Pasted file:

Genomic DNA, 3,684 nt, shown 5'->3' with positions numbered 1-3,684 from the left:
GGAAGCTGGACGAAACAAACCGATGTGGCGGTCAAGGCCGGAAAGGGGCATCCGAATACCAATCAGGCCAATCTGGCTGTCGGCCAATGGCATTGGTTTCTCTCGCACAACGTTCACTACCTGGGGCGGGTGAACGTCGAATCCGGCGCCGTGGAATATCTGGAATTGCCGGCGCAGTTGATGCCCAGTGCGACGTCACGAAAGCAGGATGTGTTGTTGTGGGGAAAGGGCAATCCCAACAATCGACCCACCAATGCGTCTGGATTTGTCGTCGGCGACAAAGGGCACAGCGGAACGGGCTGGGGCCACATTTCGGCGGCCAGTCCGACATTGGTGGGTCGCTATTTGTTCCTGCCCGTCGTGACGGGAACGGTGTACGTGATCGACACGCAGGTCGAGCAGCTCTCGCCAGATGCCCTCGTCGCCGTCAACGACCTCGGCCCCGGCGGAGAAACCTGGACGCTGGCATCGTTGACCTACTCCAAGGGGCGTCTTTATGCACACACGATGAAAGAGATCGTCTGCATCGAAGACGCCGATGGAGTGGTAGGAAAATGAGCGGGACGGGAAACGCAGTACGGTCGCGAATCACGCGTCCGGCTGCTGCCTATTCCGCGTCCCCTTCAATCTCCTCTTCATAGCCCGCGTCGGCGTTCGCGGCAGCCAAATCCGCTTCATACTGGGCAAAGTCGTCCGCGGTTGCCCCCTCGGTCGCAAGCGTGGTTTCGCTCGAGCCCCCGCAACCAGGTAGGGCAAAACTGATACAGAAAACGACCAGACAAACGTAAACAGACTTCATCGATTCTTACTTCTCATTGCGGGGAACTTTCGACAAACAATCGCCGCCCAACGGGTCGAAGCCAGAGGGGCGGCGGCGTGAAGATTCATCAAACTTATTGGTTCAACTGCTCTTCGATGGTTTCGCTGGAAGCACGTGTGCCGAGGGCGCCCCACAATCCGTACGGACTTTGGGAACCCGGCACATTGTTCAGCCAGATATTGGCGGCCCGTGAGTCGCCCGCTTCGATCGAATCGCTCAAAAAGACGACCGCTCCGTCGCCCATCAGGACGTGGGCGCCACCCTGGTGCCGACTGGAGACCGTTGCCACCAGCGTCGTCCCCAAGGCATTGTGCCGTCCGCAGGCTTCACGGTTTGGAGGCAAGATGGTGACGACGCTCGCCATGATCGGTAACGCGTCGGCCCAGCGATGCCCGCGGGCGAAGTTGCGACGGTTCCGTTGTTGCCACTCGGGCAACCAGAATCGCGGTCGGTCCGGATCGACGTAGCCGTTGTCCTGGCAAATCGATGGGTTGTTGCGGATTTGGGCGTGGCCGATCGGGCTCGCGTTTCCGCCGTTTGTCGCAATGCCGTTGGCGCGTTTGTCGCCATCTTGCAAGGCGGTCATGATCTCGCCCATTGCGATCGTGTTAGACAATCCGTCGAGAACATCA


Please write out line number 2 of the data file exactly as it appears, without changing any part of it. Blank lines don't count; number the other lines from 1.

GGAAGCTGGACGAAACAAACCGATGTGGCGGTCAAGGCCGGAAAGGGGCATCCGAATACCAATCAGGCCAATCTGGCTGTCGGCCAATGGCATTGGTTTCTCTCGCACAACGTTCACTACCTGGGGCGGGTGAACGTCGAATCCGGCGCCGTGGAATATCTGGAATTGCCGGCGCAGTTGATGCCCAGTGCGACGTCACGAAAGCAGGATGTGTTGTTGTGGGGAAAGGGCAATCCCAACAATCGACCCACCAATGCGTCTGGATTTGTCGTCGGCGACAAAGGGCACAGCGGAACGGGCTGGGGCCACATTTCGGCGGCCAGTCCGACATTGGTGGGTCGCTATTTGTTCCTGCCCGTCGTGACGGGAACGGTGTACGTGATCGACACGCAGGTCGAGCAGCTCTCGCCAGATGCCCTCGTCGCCGTCAACGACCTCGGCCCCGGCGGAGAAACCTGGACGCTGGCATCGTTGACCTACTCCAAGGGGCGTCTTTATGCACACACGATGAAAGAGATCGTCTGCATCGAAGACGCCGATGGAGTGGTAGGAAAATGAGCGGGACGGGAAACGCAGTACGGTCGCGAATCACGCGTCCGGCTGCTGCCTATTCCGCGTCCCCTTCAATCTCCTCTTCATAGCCCGCGTCGGCGTTCGCGGCAGCCAAATCCGCTTCATACTGGGCAAAGTCGTCCGCGGTTGCCCCCTCGGTCGCAAGCGTGGTTTCGCTCGAGCCCCCGCAACCAGGTAGGGCAAAACTGATACAGAAAACGACCAGACAAACGTAAACAGACTTCATCGATTCTTACTTCTCATTGCGGGGAACTTTCGACAAACAATCGCCGCCCAACGGGTCGAAGCCAGAGGGGCGGCGGCGTGAAGATTCATCAAACTTATTGGTTCAACTGCTCTTCGATGGTTTCGCTGGAAGCACGTGTGCCGAGGGCGCCCCACAATCCGTACGGACTTTGGGAACCCGGCACATTGTTCAGCCAGATATTGGCGGCCCGTGAGTCGCCCGCTTCGATCGAATCGCTCAAAAAGACGACCGCTCCGTCGCCCATCAGGACGTGGGCGCCACCCTGGTGCCGACTGGAGACCGTTGCCACCAGCGTCGTCCCCAAGGCATTGTGCCGTCCGCAGGCTTCACGGTTTGGAGGCAAGATGGTGACGACGCTCGCCATGATCGGTAACGCGTCGGCCCAGCGATGCCCGCGGGCGAAGTTGCGACGGTTCCGTTGTTGCCACTCGGGCAACCAGAATCGCGGTCGGTCCGGATCGACGTAGCCGTTGTCCTGGCAAATCGATGGGTTGTTGCGGATTTGGGCGTGGCCGATCGGGCTCGCGTTTCCGCCGTTTGTCGCAATGCCGTTGGCGCGTTTGTCGCCATCTTGCAAGGCGGTCATGATCTCGCCCATTGCGATCGTGTTAGACAATCCGTCGAGAACATCA